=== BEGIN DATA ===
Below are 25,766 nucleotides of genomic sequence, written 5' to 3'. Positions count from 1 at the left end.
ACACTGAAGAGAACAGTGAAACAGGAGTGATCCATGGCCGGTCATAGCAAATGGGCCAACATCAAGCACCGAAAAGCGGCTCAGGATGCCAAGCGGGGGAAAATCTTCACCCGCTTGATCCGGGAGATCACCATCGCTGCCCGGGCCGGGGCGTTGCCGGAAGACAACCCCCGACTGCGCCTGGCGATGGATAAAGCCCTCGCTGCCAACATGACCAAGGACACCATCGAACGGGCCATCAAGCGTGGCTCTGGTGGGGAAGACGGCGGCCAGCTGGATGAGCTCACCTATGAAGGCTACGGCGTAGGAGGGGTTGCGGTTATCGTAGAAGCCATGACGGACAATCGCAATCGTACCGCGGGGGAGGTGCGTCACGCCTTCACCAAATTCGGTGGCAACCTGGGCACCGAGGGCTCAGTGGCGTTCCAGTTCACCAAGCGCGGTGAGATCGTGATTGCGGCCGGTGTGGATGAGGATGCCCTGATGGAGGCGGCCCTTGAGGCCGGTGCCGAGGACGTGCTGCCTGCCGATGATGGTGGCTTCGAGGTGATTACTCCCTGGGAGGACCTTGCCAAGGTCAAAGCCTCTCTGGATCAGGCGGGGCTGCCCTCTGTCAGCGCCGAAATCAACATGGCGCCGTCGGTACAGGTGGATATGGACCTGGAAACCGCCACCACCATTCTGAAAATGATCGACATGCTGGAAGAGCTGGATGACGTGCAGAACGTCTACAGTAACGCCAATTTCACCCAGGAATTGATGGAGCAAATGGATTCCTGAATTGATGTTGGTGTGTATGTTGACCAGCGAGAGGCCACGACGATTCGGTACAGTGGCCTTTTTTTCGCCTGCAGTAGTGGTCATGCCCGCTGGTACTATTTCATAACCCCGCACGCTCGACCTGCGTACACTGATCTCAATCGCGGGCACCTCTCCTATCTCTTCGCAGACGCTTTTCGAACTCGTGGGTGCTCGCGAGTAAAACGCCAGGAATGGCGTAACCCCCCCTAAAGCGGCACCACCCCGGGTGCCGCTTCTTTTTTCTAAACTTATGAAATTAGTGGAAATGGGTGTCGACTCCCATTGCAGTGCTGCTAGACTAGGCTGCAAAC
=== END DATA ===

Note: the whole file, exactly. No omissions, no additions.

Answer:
Below are 25,766 nucleotides of genomic sequence, written 5' to 3'. Positions count from 1 at the left end.
ACACTGAAGAGAACAGTGAAACAGGAGTGATCCATGGCCGGTCATAGCAAATGGGCCAACATCAAGCACCGAAAAGCGGCTCAGGATGCCAAGCGGGGGAAAATCTTCACCCGCTTGATCCGGGAGATCACCATCGCTGCCCGGGCCGGGGCGTTGCCGGAAGACAACCCCCGACTGCGCCTGGCGATGGATAAAGCCCTCGCTGCCAACATGACCAAGGACACCATCGAACGGGCCATCAAGCGTGGCTCTGGTGGGGAAGACGGCGGCCAGCTGGATGAGCTCACCTATGAAGGCTACGGCGTAGGAGGGGTTGCGGTTATCGTAGAAGCCATGACGGACAATCGCAATCGTACCGCGGGGGAGGTGCGTCACGCCTTCACCAAATTCGGTGGCAACCTGGGCACCGAGGGCTCAGTGGCGTTCCAGTTCACCAAGCGCGGTGAGATCGTGATTGCGGCCGGTGTGGATGAGGATGCCCTGATGGAGGCGGCCCTTGAGGCCGGTGCCGAGGACGTGCTGCCTGCCGATGATGGTGGCTTCGAGGTGATTACTCCCTGGGAGGACCTTGCCAAGGTCAAAGCCTCTCTGGATCAGGCGGGGCTGCCCTCTGTCAGCGCCGAAATCAACATGGCGCCGTCGGTACAGGTGGATATGGACCTGGAAACCGCCACCACCATTCTGAAAATGATCGACATGCTGGAAGAGCTGGATGACGTGCAGAACGTCTACAGTAACGCCAATTTCACCCAGGAATTGATGGAGCAAATGGATTCCTGAATTGATGTTGGTGTGTATGTTGACCAGCGAGAGGCCACGACGATTCGGTACAGTGGCCTTTTTTTCGCCTGCAGTAGTGGTCATGCCCGCTGGTACTATTTCATAACCCCGCACGCTCGACCTGCGTACACTGATCTCAATCGCGGGCACCTCTCCTATCTCTTCGCAGACGCTTTTCGAACTCGTGGGTGCTCGCGAGTAAAACGCCAGGAATGGCGTAACCCCCCCTAAAGCGGCACCACCCCGGGTGCCGCTTCTTTTTTCTAAACTTATGAAATTAGTGGAAATGGGTGTCGACTCCCATTGCAGTGCTGCTAGACTAGGCTGCAAAC